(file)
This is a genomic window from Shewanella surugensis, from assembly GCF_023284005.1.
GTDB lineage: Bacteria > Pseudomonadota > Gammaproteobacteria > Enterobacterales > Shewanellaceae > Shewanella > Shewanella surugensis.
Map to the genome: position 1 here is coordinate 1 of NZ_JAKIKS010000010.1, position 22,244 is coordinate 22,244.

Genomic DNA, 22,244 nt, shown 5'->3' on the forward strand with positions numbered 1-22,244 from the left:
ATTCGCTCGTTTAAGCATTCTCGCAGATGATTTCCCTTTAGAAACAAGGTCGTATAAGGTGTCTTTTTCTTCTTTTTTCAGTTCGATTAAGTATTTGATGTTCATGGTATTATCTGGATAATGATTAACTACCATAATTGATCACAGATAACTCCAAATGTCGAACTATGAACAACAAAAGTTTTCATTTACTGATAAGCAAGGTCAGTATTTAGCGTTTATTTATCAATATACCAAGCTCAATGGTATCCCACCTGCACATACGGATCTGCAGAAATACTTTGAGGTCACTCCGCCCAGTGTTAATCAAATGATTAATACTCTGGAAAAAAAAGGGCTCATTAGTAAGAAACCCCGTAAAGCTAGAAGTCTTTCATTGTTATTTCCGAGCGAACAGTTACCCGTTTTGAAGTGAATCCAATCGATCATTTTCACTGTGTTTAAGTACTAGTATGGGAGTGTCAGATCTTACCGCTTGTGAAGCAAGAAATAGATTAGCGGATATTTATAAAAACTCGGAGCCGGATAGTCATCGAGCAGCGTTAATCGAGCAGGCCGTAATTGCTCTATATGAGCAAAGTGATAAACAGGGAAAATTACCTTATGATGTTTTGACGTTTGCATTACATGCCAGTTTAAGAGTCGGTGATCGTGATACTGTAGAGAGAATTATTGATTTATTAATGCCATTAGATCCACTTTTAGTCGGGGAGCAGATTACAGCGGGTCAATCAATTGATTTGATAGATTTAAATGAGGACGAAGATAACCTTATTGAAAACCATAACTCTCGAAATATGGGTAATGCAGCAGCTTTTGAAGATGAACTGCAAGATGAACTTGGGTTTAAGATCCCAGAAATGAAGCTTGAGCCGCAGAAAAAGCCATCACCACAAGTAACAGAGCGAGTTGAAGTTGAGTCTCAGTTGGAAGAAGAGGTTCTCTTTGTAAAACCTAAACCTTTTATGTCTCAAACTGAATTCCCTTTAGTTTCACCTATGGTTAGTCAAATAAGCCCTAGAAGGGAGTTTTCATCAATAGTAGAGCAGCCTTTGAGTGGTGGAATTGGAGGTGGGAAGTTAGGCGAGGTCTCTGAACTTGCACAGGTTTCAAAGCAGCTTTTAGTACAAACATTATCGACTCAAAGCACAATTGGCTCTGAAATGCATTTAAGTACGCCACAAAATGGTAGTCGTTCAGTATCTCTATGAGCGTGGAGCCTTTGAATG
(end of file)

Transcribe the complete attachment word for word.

This is a genomic window from Shewanella surugensis, from assembly GCF_023284005.1.
GTDB lineage: Bacteria > Pseudomonadota > Gammaproteobacteria > Enterobacterales > Shewanellaceae > Shewanella > Shewanella surugensis.
Map to the genome: position 1 here is coordinate 1 of NZ_JAKIKS010000010.1, position 22,244 is coordinate 22,244.

Genomic DNA, 22,244 nt, shown 5'->3' on the forward strand with positions numbered 1-22,244 from the left:
ATTCGCTCGTTTAAGCATTCTCGCAGATGATTTCCCTTTAGAAACAAGGTCGTATAAGGTGTCTTTTTCTTCTTTTTTCAGTTCGATTAAGTATTTGATGTTCATGGTATTATCTGGATAATGATTAACTACCATAATTGATCACAGATAACTCCAAATGTCGAACTATGAACAACAAAAGTTTTCATTTACTGATAAGCAAGGTCAGTATTTAGCGTTTATTTATCAATATACCAAGCTCAATGGTATCCCACCTGCACATACGGATCTGCAGAAATACTTTGAGGTCACTCCGCCCAGTGTTAATCAAATGATTAATACTCTGGAAAAAAAAGGGCTCATTAGTAAGAAACCCCGTAAAGCTAGAAGTCTTTCATTGTTATTTCCGAGCGAACAGTTACCCGTTTTGAAGTGAATCCAATCGATCATTTTCACTGTGTTTAAGTACTAGTATGGGAGTGTCAGATCTTACCGCTTGTGAAGCAAGAAATAGATTAGCGGATATTTATAAAAACTCGGAGCCGGATAGTCATCGAGCAGCGTTAATCGAGCAGGCCGTAATTGCTCTATATGAGCAAAGTGATAAACAGGGAAAATTACCTTATGATGTTTTGACGTTTGCATTACATGCCAGTTTAAGAGTCGGTGATCGTGATACTGTAGAGAGAATTATTGATTTATTAATGCCATTAGATCCACTTTTAGTCGGGGAGCAGATTACAGCGGGTCAATCAATTGATTTGATAGATTTAAATGAGGACGAAGATAACCTTATTGAAAACCATAACTCTCGAAATATGGGTAATGCAGCAGCTTTTGAAGATGAACTGCAAGATGAACTTGGGTTTAAGATCCCAGAAATGAAGCTTGAGCCGCAGAAAAAGCCATCACCACAAGTAACAGAGCGAGTTGAAGTTGAGTCTCAGTTGGAAGAAGAGGTTCTCTTTGTAAAACCTAAACCTTTTATGTCTCAAACTGAATTCCCTTTAGTTTCACCTATGGTTAGTCAAATAAGCCCTAGAAGGGAGTTTTCATCAATAGTAGAGCAGCCTTTGAGTGGTGGAATTGGAGGTGGGAAGTTAGGCGAGGTCTCTGAACTTGCACAGGTTTCAAAGCAGCTTTTAGTACAAACATTATCGACTCAAAGCACAATTGGCTCTGAAATGCATTTAAGTACGCCACAAAATGGTAGTCGTTCAGTATCTCTATGAGCGTGGAGCCTTTGAATG